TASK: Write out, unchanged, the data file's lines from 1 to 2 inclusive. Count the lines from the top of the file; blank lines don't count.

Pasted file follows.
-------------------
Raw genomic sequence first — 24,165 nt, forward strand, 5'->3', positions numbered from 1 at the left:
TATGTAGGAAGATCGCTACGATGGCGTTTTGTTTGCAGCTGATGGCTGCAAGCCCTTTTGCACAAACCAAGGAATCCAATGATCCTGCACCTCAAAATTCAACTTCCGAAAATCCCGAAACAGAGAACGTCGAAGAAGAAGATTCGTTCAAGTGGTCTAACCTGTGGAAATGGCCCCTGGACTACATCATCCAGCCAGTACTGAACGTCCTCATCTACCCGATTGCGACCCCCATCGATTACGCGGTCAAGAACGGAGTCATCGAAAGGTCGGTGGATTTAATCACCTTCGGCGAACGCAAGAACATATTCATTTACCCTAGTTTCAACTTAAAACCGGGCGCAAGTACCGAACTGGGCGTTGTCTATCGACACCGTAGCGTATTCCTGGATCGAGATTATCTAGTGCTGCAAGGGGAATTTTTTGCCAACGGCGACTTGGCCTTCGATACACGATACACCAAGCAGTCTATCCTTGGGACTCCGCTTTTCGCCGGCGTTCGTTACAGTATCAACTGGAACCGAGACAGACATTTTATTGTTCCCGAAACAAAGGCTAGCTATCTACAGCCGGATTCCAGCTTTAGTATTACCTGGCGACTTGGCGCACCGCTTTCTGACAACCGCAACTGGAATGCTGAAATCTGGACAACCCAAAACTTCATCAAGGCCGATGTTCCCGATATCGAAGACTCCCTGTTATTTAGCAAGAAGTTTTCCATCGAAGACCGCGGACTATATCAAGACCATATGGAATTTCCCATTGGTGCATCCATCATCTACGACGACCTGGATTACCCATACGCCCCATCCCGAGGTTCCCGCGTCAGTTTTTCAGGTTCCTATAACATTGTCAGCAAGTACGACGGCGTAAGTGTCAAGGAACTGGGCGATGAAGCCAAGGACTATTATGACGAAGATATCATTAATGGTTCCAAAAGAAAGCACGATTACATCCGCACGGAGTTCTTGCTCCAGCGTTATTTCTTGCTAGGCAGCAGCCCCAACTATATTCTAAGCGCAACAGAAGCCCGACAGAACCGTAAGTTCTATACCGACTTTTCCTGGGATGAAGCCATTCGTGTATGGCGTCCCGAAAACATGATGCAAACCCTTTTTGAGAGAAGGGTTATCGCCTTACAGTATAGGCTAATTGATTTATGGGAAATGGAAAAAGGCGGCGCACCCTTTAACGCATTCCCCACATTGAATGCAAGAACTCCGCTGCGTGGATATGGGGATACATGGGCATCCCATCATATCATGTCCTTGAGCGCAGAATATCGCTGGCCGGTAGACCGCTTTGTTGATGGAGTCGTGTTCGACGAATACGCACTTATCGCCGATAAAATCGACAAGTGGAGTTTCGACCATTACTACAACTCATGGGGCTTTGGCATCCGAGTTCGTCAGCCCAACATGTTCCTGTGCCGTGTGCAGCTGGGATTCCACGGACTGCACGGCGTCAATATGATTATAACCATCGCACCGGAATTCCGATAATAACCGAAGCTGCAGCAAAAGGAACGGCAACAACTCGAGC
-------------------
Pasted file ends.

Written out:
Raw genomic sequence first — 24,165 nt, forward strand, 5'->3', positions numbered from 1 at the left:
TATGTAGGAAGATCGCTACGATGGCGTTTTGTTTGCAGCTGATGGCTGCAAGCCCTTTTGCACAAACCAAGGAATCCAATGATCCTGCACCTCAAAATTCAACTTCCGAAAATCCCGAAACAGAGAACGTCGAAGAAGAAGATTCGTTCAAGTGGTCTAACCTGTGGAAATGGCCCCTGGACTACATCATCCAGCCAGTACTGAACGTCCTCATCTACCCGATTGCGACCCCCATCGATTACGCGGTCAAGAACGGAGTCATCGAAAGGTCGGTGGATTTAATCACCTTCGGCGAACGCAAGAACATATTCATTTACCCTAGTTTCAACTTAAAACCGGGCGCAAGTACCGAACTGGGCGTTGTCTATCGACACCGTAGCGTATTCCTGGATCGAGATTATCTAGTGCTGCAAGGGGAATTTTTTGCCAACGGCGACTTGGCCTTCGATACACGATACACCAAGCAGTCTATCCTTGGGACTCCGCTTTTCGCCGGCGTTCGTTACAGTATCAACTGGAACCGAGACAGACATTTTATTGTTCCCGAAACAAAGGCTAGCTATCTACAGCCGGATTCCAGCTTTAGTATTACCTGGCGACTTGGCGCACCGCTTTCTGACAACCGCAACTGGAATGCTGAAATCTGGACAACCCAAAACTTCATCAAGGCCGATGTTCCCGATATCGAAGACTCCCTGTTATTTAGCAAGAAGTTTTCCATCGAAGACCGCGGACTATATCAAGACCATATGGAATTTCCCATTGGTGCATCCATCATCTACGACGACCTGGATTACCCATACGCCCCATCCCGAGGTTCCCGCGTCAGTTTTTCAGGTTCCTATAACATTGTCAGCAAGTACGACGGCGTAAGTGTCAAGGAACTGGGCGATGAAGCCAAGGACTATTATGACGAAGATATCATTAATGGTTCCAAAAGAAAGCACGATTACATCCGCACGGAGTTCTTGCTCCAGCGTTATTTCTTGCTAGGCAGCAGCCCCAACTATATTCTAAGCGCAACAGAAGCCCGACAGAACCGTAAGTTCTATACCGACTTTTCCTGGGATGAAGCCATTCGTGTATGGCGTCCCGAAAACATGATGCAAACCCTTTTTGAGAGAAGGGTTATCGCCTTACAGTATAGGCTAATTGATTTATGGGAAATGGAAAAAGGCGGCGCACCCTTTAACGCATTCCCCACATTGAATGCAAGAACTCCGCTGCGTGGATATGGGGATACATGGGCATCCCATCATATCATGTCCTTGAGCGCAGAATATCGCTGGCCGGTAGACCGCTTTGTTGATGGAGTCGTGTTCGACGAATACGCACTTATCGCCGATAAAATCGACAAGTGGAGTTTCGACCATTACTACAACTCATGGGGCTTTGGCATCCGAGTTCGTCAGCCCAACATGTTCCTGTGCCGTGTGCAGCTGGGATTCCACGGACTGCACGGCGTCAATATGATTATAACCATCGCACCGGAATTCCGATAATAACCGAAGCTGCAGCAAAAGGAACGGCAACAACTCGAGC